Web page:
According to Classic Rock magazine, the social media site has apparently banned the iconic cover image that depicts nude children ascending the rocks at the Giant’s Causeway in Northern Ireland, built from a collage of photos by Aubrey Powell of Hipgnosis.
Michelle Kaotic, who runs a Led Zeppelin Facebook page, used the album art for an event page in 2011 — eight years later, the event image has been banned by the site. Further reports from other users and fan page operators yielded similar results, with their image being flagged and removed. Some users were even blocked out of their accounts for three days.
A Change.org petition has even been set up, asking Facebook to remove the censorship. When Kaotic attempted to share the petition, even that resulted in repercussions because of the thumbnail image.
“Approximately 30 minutes after posting the petition on my page, I received a notice that the post went against community standards,” she said. “I then created another post, mentioning how the petition was removed. Before too long, everyone was commenting, indicating that they had shared the petition and been given warnings. The link to the petition was being removed by anyone sharing it. All because the thumbnail image was the album cover. I even had page members message me to indicate that they had been given 24 hour bans. Some even received three days.”
The cover is likely victim to Facebook’s automatic filters that use algorithms paired with human votes from censorship employees to filter uploaded content and keep pedophilia, gruesome imagery, and other illegal and obscene content from reaching the site.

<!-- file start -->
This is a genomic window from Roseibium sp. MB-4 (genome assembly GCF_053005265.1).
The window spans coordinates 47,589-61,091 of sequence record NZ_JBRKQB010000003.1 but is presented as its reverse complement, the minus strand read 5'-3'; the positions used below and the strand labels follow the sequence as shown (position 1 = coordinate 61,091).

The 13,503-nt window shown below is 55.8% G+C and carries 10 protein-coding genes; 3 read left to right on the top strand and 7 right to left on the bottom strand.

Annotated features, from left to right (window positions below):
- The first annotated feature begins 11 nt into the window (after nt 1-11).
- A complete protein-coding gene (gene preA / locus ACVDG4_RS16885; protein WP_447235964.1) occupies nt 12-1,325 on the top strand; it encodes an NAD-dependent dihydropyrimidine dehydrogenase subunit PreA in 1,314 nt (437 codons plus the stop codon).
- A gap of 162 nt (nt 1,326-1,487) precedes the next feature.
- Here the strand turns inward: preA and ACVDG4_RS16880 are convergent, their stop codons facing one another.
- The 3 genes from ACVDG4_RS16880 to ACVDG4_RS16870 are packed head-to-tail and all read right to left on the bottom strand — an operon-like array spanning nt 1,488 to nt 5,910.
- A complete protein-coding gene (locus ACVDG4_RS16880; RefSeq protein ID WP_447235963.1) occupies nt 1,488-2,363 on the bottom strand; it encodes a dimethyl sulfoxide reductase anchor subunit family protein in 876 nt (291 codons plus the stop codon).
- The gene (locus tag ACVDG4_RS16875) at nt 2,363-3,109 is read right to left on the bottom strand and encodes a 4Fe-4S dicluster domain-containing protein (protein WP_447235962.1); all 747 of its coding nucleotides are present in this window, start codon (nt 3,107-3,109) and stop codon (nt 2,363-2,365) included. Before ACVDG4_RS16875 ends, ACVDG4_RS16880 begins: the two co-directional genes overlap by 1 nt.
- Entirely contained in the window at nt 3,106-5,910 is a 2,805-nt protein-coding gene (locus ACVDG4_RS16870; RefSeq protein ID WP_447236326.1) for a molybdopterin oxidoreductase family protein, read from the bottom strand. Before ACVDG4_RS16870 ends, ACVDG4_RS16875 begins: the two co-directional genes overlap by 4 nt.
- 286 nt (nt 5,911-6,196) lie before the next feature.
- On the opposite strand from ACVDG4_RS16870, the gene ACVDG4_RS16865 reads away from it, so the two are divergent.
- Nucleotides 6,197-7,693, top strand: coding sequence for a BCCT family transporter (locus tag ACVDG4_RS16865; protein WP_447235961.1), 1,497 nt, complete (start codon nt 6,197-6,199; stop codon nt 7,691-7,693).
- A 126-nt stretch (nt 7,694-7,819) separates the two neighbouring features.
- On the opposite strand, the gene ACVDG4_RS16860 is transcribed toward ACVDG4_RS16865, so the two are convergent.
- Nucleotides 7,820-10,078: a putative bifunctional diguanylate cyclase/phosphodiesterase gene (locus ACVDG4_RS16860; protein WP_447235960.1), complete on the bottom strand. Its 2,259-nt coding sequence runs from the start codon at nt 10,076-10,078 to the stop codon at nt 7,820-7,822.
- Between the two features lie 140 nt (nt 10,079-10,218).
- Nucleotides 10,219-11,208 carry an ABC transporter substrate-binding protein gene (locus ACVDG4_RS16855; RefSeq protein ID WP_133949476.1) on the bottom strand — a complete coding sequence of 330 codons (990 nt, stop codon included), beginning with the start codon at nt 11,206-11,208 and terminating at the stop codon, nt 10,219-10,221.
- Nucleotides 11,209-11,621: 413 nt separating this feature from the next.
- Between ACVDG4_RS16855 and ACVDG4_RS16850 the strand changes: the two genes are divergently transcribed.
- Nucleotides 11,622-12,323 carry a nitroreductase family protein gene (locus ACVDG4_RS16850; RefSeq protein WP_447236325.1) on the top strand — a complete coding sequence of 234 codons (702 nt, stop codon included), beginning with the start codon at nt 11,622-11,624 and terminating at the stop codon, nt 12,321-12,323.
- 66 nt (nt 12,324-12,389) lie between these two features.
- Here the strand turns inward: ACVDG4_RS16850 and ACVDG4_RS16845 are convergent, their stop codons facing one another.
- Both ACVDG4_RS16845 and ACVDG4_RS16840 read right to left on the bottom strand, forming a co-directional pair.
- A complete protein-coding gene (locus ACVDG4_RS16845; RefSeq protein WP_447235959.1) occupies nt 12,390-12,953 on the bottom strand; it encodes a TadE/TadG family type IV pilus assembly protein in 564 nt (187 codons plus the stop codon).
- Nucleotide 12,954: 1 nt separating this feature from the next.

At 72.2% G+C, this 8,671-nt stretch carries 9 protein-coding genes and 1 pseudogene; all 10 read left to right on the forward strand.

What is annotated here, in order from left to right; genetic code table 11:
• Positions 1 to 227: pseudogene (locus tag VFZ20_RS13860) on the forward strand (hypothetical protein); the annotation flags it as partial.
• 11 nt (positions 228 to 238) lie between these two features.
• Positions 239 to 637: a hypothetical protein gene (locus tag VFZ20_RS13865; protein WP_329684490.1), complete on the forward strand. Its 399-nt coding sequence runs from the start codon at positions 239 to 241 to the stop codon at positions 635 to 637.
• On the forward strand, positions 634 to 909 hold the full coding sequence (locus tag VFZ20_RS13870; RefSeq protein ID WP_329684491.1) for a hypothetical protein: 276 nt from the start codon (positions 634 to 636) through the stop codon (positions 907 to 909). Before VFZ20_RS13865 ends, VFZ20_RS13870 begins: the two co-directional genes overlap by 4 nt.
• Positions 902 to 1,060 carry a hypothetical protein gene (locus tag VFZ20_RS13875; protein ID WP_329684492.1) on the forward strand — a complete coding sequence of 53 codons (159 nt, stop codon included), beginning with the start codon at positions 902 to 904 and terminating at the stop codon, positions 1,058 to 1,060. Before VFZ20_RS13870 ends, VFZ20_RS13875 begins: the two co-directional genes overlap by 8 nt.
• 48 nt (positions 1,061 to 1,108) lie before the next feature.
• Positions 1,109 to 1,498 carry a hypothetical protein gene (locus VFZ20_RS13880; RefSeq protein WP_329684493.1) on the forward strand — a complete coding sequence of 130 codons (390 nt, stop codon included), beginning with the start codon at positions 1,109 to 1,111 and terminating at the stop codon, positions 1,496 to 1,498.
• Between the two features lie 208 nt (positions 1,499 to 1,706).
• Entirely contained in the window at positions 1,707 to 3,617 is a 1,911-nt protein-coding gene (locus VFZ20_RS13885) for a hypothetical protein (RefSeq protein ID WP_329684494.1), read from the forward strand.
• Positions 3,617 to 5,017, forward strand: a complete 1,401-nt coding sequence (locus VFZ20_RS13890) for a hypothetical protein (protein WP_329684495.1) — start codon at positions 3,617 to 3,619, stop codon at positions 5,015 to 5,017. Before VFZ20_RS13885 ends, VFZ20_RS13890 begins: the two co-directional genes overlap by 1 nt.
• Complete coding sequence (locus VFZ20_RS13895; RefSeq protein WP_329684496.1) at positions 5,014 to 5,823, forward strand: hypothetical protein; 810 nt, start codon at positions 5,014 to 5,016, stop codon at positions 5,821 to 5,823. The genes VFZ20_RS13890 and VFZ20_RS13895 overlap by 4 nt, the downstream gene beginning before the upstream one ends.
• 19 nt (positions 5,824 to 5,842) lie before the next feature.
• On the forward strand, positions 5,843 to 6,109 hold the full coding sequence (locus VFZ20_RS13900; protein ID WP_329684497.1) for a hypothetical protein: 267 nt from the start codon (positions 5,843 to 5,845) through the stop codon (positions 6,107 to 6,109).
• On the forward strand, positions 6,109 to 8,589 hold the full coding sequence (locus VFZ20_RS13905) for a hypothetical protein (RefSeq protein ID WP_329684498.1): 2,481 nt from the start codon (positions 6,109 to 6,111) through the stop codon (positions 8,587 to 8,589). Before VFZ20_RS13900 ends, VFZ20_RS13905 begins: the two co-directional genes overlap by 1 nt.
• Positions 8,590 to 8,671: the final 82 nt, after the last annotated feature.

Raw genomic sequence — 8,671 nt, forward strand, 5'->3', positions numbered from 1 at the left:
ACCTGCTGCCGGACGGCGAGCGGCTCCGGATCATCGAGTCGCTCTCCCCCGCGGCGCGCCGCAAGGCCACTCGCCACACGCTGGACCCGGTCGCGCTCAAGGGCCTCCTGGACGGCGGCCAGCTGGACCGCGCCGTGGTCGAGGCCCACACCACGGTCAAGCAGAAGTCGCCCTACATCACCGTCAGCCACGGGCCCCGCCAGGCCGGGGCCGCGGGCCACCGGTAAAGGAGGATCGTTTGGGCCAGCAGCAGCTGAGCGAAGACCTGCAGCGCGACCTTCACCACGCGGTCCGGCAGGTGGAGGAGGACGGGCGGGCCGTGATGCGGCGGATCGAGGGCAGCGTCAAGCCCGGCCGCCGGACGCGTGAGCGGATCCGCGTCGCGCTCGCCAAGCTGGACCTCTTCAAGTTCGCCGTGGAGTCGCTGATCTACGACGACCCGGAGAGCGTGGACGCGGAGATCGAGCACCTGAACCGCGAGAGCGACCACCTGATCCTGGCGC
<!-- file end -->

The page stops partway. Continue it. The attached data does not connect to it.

According to Facebook, 96 percent of content with nudity does not go live. Somewhere along the line, the Houses of the Holy sleeve got grouped with this banned content. Despite its artistic merits, it makes sense that the image could’ve been flagged by a moderator who’s never heard of Led Zeppelin, blocking the image for the fact that it technically does include child nudity.
That said, Facebook once banned the artwork for Nirvana’s Nevermind and Jane’s Addiction’s Nothing Shocking and Ritual De Lo Habitual, only to later un-ban them. With the petition and news coverage of the Led Zeppelin cover ban, it’s possible that the site could specifically remove the image from its content firewall.
Update 6/20: Facebook has reversed course, lifting its ban on Led Zeppelin’s Houses of the Holy album cover. More details here.
Led Zeppelin House of the Holy Album Cover: